TRASPORTI - Rassegna Stampa
venerdì, 15 maggio 2015
venerdì, 15 maggio 2015
Main airports in Italy face havoc for glitch, bad weather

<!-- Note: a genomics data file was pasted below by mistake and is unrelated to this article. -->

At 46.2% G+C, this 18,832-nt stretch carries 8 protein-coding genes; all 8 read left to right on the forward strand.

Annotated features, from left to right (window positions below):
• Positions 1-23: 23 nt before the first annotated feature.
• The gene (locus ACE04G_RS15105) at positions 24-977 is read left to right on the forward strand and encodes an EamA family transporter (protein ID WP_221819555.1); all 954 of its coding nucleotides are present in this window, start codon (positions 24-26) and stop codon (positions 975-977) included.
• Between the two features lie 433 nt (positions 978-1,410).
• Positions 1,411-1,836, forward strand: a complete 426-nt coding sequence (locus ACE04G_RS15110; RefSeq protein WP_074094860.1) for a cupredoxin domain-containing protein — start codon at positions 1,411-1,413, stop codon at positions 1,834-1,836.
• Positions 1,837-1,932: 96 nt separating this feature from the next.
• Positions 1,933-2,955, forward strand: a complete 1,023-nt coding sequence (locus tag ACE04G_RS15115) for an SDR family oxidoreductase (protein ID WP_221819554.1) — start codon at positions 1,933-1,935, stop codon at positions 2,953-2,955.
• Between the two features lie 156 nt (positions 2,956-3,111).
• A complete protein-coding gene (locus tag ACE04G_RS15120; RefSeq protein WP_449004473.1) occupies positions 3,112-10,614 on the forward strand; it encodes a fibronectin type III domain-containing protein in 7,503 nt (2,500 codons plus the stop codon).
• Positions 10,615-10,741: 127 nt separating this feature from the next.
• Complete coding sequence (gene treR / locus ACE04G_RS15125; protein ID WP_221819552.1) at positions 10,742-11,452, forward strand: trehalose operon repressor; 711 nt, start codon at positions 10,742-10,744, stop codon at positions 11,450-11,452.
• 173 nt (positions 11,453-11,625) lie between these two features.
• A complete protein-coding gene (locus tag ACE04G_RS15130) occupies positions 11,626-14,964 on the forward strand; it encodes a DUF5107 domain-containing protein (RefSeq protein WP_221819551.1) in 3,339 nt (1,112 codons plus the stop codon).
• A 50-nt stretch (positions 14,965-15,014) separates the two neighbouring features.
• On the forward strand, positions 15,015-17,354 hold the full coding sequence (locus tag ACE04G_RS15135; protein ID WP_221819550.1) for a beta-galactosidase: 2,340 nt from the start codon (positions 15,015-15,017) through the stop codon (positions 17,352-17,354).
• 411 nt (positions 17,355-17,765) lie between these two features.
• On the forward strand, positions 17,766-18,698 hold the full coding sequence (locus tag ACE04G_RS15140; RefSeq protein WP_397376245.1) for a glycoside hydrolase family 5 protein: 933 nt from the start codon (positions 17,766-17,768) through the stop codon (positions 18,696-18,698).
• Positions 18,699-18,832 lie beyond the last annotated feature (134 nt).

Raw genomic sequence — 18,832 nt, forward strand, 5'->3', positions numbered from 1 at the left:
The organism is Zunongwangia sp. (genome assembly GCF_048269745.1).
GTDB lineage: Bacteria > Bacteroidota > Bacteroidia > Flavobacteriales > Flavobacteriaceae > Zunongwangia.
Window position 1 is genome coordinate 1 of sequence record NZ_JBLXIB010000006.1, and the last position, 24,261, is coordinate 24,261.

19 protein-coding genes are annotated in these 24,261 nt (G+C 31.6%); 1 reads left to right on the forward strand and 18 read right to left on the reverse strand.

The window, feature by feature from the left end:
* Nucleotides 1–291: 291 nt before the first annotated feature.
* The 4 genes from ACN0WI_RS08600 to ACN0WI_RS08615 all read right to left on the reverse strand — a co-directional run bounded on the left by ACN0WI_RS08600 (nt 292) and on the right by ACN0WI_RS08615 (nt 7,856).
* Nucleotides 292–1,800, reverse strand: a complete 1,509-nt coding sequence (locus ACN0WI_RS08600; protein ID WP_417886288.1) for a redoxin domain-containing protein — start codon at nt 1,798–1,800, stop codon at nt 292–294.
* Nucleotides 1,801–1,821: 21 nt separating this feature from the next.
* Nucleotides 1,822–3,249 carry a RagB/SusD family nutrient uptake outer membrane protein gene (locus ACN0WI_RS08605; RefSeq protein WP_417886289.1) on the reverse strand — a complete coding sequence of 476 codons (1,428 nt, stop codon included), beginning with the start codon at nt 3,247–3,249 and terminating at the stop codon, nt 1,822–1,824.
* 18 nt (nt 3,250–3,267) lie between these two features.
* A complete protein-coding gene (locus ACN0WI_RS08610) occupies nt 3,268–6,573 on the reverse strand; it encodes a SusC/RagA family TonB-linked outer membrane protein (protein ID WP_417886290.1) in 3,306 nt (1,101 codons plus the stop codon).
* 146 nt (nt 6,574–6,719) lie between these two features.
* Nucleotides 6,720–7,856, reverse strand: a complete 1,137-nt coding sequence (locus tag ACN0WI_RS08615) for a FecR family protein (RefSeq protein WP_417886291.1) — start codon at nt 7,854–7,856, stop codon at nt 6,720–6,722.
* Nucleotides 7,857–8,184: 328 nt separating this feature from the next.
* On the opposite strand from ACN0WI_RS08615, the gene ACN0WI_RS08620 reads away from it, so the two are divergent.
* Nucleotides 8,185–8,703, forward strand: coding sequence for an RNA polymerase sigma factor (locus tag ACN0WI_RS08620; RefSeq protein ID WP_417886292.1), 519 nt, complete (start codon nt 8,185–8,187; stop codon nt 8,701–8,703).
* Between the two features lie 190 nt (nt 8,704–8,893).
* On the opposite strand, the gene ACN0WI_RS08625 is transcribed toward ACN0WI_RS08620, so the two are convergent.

by Marzia De Giuli ROME, May 15 (Xinhua) -- Friday was an unfortunate day for Italy' s airports in Rome and Milan, where a radar glitch and a wave of bad weather caused air traffic disruption with delayed and diverted flights. "At the control center of Rome' s Ciampino airport, for technical reasons, around 01:30 p.m. (1130 GMT) there has been a slowdown in the presentation of radar data," a statement from Enav, the company responsible for the provision of air traffic and other air navigation services in Italy, said. "The reserve systems immediately came into operation and some flights arriving in Fiumicino and Ciampino were made land in other airports," the statement said. Air traffic in both the Rome' s airports was slowed down due to the technical problem, it added. On the same day, a violent thunderstorm hit Milan' s main international airport, Malpensa, forcing the interruption of air traffic for around 45 minutes. Local reports said some 100 mm of rain fell down in an hour in the airport area, northwest of the Italian business capital. The rainfall flooded a highway and caused a false ceiling at the airport to collapse. "The extraordinary size of the adverse climatic event had been clear from the beginning, so that the area affected by water infiltration was evacuated and had already been made safe with no risk for passengers when the ceiling partially collapsed," a statement from Malpensa Airport management company Sea said. Eleven flights into Malpensa were reported by the local press to have been diverted to other airports, of which five to Linate, east of Milan. Consumer group Codacons said in a statement that passengers affected by the disruption have a right to compensation. Friday' s havoc happened only days following a huge fire that broke out at the Fiumicino airport on May 7 and caused suspended traffic and stranded passengers besides devastating a large retail space filled with shops at the airport' s Terminal 3. Five maintenance workers were reported to have been put under investigation on Friday in relation to the accident, which was believed to have been started by a short circuit in a restaurant in the retail area, whose staff immediately asked clients to flee. Surveillance video reportedly showed the workers turning on a portable air-conditioning unit in the room where the fire broke out, which turned off as was not connected to an external power source. Investigators were also trying to ascertain the reasons why fireproof doors and automatic sprinkler systems were lacking at the airport, the busiest in Italy with nearly 39 million passengers in 2014. Italian Transport and Infrastructure Minister Graziano Delrio said on Friday that a total investment of 500 million euros (573 million U.S. dollars) has already been allocated to modernize Fiumicino, that he defined as "the country' s most important international air travel hub."